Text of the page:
Vancouver tax pushes Chinese to Seattle
Just a few days after Vancouver announced a tax on foreign property investors, Seattle real estate broker Lili Shang received a WeChat message from a wealthy Chinese businessman who wanted to sell a home in Canada and buy in her area.
After a week of showings, he purchased a $1 million property in Bellevue, across Lake Washington from Seattle. He soon returned to buy two more, including a $2.2 million house in Clyde Hill paid for with a single cashier’s check.
Shang said she’s been inundated with similar requests from the Chinese mainland and Hong Kong after Vancouver’s provincial government enacted a 15 percent tax on foreign homebuyers in August to help cool soaring real estate values. With Chinese investors — the largest pool of foreign capital — looking for a place to put their cash, the unintended consequence of the fee has been to push demand to cities such as Seattle and Toronto.
“The tax was the trigger of this new wave of investment now coming to Seattle,” Shang said. “Why pay more for the same thing?”
Vancouver, which has seen detached-home prices double in a decade, joined areas including Australia and China’s Hong Kong in taking steps to slow housing demand after an unprecedented surge of foreign investment. Chinese buyers, in particular, are accelerating purchases overseas, spurred by a weakening yuan and rising prices at home. They’re also venturing farther afield as costs soar in some of their favored markets.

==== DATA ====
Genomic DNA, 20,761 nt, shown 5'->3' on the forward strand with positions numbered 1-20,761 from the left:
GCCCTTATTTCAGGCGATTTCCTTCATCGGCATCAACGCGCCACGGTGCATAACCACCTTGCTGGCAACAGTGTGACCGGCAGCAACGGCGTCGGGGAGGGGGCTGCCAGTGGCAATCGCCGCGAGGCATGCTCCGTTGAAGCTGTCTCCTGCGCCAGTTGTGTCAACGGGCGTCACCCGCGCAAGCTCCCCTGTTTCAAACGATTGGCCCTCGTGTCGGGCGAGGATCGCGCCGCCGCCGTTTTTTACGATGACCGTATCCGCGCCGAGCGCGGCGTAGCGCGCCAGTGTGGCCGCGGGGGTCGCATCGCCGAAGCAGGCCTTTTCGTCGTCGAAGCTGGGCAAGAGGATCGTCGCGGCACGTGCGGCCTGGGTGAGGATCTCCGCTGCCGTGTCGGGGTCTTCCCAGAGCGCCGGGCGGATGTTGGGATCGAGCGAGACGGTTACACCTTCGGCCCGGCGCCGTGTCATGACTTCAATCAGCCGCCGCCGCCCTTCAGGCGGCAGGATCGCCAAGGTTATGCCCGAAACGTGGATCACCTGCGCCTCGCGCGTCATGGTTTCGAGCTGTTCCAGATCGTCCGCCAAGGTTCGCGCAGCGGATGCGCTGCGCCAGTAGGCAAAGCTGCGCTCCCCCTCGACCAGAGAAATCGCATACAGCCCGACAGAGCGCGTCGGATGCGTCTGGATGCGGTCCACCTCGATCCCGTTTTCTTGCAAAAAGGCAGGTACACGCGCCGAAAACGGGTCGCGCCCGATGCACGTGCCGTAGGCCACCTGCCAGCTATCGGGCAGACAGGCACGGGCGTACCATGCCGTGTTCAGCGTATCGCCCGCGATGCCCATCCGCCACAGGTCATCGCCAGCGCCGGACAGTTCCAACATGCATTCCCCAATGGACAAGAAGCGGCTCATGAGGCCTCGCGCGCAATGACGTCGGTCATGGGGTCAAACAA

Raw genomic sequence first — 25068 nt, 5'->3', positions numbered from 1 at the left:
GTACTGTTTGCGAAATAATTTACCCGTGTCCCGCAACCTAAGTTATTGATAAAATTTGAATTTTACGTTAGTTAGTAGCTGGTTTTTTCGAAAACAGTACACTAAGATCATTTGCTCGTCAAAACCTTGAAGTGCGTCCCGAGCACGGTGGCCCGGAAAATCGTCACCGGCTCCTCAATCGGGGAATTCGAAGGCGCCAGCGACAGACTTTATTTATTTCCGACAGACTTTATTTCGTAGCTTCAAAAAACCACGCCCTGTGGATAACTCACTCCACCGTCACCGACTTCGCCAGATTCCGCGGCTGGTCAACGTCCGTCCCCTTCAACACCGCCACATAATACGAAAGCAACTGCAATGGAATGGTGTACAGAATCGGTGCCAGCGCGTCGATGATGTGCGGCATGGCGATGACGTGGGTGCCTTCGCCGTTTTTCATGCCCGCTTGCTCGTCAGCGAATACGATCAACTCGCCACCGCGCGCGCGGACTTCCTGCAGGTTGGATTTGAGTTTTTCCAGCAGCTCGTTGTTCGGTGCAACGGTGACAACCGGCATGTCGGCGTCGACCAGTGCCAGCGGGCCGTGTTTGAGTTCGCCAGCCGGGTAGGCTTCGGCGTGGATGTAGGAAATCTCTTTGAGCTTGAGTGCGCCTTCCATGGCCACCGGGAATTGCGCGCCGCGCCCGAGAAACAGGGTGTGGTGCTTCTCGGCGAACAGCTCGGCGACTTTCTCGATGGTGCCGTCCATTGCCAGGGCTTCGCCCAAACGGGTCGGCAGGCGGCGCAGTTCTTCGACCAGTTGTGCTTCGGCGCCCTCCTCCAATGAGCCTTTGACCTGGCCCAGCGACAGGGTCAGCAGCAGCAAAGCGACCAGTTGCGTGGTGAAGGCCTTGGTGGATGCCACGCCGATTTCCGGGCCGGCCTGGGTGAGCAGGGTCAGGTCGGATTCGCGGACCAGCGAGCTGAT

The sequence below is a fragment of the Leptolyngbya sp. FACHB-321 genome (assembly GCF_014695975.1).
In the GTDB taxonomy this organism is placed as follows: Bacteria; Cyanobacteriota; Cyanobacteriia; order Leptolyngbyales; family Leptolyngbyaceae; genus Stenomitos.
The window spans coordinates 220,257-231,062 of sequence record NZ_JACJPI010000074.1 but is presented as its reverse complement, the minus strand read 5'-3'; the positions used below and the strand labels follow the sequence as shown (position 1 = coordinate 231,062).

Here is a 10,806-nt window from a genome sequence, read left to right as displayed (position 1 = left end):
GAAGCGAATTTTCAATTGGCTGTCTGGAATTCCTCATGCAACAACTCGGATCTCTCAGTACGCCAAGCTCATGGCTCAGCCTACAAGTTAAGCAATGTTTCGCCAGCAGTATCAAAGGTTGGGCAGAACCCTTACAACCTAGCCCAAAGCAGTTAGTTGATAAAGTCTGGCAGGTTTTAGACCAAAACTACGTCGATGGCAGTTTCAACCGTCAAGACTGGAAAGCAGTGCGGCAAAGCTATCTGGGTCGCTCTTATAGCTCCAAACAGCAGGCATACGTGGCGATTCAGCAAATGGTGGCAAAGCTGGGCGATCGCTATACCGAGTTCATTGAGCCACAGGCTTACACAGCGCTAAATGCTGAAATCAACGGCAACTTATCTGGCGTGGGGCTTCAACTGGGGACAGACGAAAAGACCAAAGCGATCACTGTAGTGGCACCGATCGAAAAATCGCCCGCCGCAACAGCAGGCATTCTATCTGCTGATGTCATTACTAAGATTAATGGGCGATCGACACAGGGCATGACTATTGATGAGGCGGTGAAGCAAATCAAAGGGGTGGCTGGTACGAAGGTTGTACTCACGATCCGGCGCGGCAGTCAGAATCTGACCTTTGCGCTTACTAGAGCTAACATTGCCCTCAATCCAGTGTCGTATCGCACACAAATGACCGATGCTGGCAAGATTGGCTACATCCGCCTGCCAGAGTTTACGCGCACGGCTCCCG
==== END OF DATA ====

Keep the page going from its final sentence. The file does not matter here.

Home-purchase inquiries from the Chinese mainland have jumped in Seattle and Toronto since the Vancouver tax was announced, according to Juwai.com, the country’s largest overseas property website.
For Vancouver investors, Seattle is a lure because it’s a waterfront city just a few hours away by car. It’s also more affordable than other West Coast destinations. Toronto, as one of the world’s financial capitals, already has an established base of foreign investment in condominiums and a large Asian population.
“Chinese money isn’t going
Coldwell Banker Bain real estate broker Mark Reys prepares to hang an "Open House" sign outside of a home for sale in Seattle.